Drew is an assistant director of personnel in a Cleveland department store and he has been stuck there for ten years. Other than fighting with co-worker Mimi, his hobbies include drinking ... See full summary »
A Southern soccer mom with three kids sees her life come crashing down when she finds out that her dentist husband has impregnated his hygienist. Meanwhile, her 17-year-old "Captin of the ... See full summary »
JoAnna Garcia Swisher,
A family tree with Zeek (Craig T. Nelson) and Camille Braverman (Bonnie Bedelia) serving as the patriarch and matriarch. After forty-six years of marriage, they've managed to keep their ... See full summary »
Barney Miller is the kind of cop we'd all like to run into. He is always sensible. He maintains order over a squad room of detectives who gamble for a hobby, get hit on by anything in skirts, go to renaissance philosophy conventions for fun, and would really prefer to be writing. Nearly all of the action takes place in the squad room where the citizens and criminals are brought in to complicate the mix. Written by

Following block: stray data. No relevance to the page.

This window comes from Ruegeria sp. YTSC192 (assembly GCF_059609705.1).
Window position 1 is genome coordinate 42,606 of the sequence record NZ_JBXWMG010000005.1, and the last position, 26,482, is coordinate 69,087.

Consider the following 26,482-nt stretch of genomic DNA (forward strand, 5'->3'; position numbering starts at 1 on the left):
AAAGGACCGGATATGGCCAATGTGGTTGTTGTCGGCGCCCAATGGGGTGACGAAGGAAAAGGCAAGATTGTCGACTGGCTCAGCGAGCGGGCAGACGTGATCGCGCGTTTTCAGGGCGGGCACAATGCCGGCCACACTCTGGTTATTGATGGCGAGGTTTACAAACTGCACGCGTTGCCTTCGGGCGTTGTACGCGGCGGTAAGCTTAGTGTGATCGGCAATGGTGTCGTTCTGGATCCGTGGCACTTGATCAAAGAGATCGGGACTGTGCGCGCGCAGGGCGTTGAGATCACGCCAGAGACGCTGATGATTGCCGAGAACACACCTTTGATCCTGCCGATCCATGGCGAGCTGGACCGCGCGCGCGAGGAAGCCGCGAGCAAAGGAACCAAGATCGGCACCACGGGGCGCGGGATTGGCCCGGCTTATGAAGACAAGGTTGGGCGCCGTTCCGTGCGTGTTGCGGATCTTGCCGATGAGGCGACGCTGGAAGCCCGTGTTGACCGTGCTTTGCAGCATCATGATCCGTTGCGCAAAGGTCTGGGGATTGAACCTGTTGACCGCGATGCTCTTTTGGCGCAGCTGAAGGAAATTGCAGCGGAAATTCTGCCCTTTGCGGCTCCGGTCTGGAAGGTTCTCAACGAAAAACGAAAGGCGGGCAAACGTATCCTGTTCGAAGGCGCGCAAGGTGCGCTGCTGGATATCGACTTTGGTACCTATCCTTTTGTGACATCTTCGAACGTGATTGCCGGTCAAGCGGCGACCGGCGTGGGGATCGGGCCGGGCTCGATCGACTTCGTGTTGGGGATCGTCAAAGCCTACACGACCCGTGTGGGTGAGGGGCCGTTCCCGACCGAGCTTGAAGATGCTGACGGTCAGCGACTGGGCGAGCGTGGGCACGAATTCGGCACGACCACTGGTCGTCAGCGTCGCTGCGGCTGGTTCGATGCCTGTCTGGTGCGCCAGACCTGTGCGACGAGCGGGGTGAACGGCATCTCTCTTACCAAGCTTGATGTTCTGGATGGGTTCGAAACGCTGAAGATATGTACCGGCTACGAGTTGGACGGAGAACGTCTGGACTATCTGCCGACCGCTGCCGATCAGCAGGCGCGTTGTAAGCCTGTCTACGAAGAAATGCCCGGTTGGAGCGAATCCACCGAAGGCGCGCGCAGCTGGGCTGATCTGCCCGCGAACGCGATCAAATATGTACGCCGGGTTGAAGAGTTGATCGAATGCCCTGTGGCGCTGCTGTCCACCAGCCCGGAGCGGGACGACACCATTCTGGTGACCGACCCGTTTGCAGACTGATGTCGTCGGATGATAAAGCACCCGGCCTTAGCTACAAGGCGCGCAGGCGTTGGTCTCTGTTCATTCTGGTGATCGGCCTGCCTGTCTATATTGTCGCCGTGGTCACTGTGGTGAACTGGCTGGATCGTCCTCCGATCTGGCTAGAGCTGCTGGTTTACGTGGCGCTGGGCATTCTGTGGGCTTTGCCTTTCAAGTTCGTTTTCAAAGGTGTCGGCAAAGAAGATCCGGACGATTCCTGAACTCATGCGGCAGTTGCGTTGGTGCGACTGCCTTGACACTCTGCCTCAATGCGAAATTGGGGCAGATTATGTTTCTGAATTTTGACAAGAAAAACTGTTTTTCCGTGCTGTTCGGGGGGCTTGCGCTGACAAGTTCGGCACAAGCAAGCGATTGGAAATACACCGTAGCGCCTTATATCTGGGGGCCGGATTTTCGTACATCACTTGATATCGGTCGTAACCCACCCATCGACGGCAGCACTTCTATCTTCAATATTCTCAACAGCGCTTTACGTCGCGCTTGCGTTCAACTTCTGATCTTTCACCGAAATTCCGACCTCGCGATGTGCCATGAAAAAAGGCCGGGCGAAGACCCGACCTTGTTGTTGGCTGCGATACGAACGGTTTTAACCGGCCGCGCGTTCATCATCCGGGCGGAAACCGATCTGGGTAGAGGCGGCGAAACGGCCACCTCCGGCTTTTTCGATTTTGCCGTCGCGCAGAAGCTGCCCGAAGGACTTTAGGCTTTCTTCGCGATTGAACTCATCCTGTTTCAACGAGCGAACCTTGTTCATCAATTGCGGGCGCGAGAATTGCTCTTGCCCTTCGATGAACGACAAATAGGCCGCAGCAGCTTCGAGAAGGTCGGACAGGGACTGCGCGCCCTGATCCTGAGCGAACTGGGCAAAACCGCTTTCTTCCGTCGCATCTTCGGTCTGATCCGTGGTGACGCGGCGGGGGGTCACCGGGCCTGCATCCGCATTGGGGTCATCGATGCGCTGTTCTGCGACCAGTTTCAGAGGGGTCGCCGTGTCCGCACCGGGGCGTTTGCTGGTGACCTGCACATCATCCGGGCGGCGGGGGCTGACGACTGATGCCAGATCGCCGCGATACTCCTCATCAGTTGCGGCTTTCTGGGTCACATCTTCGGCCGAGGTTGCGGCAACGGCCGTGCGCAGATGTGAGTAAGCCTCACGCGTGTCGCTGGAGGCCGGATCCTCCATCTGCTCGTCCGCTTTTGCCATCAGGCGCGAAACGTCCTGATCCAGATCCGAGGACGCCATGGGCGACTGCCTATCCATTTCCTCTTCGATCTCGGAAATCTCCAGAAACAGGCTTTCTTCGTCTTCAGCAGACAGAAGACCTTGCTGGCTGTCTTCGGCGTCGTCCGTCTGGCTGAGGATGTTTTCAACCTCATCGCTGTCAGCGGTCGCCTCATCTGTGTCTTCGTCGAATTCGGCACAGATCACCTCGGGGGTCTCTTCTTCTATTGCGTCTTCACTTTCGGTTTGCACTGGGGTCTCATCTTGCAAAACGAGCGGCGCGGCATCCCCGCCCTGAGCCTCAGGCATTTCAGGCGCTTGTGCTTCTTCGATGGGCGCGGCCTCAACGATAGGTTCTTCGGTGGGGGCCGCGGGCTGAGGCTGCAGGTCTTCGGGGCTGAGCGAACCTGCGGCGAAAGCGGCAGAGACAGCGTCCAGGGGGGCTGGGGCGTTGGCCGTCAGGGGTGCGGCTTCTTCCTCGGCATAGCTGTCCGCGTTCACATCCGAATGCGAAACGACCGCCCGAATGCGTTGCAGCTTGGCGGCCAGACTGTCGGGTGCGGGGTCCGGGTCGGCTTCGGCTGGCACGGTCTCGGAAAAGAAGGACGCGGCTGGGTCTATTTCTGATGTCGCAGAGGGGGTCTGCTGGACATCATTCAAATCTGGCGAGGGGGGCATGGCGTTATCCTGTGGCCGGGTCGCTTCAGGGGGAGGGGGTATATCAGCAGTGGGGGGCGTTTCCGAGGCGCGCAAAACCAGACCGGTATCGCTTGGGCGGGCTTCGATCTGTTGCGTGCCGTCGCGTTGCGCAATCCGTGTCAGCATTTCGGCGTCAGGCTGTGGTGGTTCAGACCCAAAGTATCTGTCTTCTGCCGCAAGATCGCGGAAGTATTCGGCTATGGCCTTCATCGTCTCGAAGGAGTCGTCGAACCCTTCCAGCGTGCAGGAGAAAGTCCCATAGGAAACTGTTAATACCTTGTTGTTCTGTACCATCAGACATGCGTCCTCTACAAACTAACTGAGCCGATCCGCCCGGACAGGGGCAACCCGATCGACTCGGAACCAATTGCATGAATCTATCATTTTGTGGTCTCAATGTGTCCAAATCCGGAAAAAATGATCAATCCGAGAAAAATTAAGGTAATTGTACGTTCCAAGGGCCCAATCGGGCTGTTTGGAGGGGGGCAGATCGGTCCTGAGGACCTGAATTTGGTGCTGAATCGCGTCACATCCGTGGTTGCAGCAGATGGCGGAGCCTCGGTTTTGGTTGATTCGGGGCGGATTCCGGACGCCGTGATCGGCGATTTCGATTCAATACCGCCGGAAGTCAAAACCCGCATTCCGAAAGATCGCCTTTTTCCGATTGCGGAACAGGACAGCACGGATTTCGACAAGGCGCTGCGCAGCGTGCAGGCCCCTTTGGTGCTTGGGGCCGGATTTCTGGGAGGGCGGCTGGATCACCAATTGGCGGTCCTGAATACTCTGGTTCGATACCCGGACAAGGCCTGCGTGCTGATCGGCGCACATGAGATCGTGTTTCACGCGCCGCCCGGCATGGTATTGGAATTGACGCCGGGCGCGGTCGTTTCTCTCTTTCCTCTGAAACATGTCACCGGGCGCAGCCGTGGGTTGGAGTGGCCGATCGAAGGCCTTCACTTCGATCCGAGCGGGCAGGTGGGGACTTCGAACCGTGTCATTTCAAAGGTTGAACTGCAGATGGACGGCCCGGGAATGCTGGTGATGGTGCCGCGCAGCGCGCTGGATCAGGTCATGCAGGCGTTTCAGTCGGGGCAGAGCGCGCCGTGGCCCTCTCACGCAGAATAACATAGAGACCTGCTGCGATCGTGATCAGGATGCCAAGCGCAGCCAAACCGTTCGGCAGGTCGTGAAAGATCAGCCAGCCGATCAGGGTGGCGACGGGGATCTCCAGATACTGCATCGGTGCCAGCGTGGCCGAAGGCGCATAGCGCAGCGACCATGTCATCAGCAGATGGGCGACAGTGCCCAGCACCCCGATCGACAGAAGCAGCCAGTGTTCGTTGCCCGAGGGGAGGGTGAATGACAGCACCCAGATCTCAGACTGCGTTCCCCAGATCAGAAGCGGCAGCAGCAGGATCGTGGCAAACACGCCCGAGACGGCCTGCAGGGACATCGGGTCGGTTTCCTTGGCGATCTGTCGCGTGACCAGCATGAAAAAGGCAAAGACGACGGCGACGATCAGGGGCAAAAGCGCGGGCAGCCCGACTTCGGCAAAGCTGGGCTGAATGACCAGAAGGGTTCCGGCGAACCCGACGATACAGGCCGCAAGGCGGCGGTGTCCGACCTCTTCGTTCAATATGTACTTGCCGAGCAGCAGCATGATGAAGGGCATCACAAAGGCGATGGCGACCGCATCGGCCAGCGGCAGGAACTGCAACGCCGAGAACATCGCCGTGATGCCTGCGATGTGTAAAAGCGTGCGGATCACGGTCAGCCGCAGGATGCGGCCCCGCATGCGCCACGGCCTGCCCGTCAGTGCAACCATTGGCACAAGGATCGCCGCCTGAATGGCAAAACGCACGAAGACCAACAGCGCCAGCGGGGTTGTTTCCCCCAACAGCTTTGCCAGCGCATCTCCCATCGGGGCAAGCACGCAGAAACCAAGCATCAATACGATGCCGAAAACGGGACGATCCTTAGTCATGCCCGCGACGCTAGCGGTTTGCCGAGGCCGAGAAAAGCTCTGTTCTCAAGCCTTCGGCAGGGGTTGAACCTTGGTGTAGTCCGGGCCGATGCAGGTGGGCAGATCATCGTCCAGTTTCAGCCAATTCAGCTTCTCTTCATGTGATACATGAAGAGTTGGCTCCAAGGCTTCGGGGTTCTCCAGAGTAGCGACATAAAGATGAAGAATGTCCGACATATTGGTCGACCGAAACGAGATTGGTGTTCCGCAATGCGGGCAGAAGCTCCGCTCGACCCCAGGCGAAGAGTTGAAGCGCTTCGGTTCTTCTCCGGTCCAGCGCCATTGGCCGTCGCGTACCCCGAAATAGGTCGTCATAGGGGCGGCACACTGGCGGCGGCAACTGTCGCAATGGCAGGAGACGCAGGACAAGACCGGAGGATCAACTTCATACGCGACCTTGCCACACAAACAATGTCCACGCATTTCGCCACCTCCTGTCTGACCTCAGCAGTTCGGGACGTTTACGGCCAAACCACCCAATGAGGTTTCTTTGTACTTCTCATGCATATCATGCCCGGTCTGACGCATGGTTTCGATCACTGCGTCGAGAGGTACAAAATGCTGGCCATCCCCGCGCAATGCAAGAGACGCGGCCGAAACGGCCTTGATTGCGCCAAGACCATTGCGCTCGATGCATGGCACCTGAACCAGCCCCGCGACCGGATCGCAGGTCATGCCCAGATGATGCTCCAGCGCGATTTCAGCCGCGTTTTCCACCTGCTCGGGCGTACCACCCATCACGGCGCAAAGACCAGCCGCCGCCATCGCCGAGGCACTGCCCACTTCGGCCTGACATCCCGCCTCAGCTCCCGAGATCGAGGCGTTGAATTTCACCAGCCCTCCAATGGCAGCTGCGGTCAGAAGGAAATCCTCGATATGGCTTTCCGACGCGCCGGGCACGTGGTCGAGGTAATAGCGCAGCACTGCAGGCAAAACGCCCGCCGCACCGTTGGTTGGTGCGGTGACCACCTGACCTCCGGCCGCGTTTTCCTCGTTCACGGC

John Vogel <firstname.lastname@example.org>
The original pilot was titled 'The (1974) (TV) Life and Times of Captain Barney Miller', but it was rejected by ABC. It aired as a special on 22 August 1974. ABC was negotiating a deal with director John Rich at the time, due to his success with All in the Family (1971). Rich had seen the pilot and was interested in working on the show. He insisted that ABC give it another chance as part of his deal, so the show was immediately picked up for a 13-episode commitment. However, due to disagreements with producer/writer 'Danny Arnold (I)', Rich left the show after two episodes to work on other projects for ABC. See more »
This show was one of the funniest in the history of television. The various characters that came in and out of the station made this show what it was. I really think the show was at its peak during the period when Abe Vigoda, Jack Soo and Steve Landesberg were all on the show together. However, once Vigoda and Soo were gone, the show seemed to shift to a more dramatic direction. This was especially evident in the memorial episode for Jack Soo. However, this was a highly influential show and if you look at Night Court, which was produced by pretty much the same team as this one, you will see some of the same qualities on that show that made this one great.
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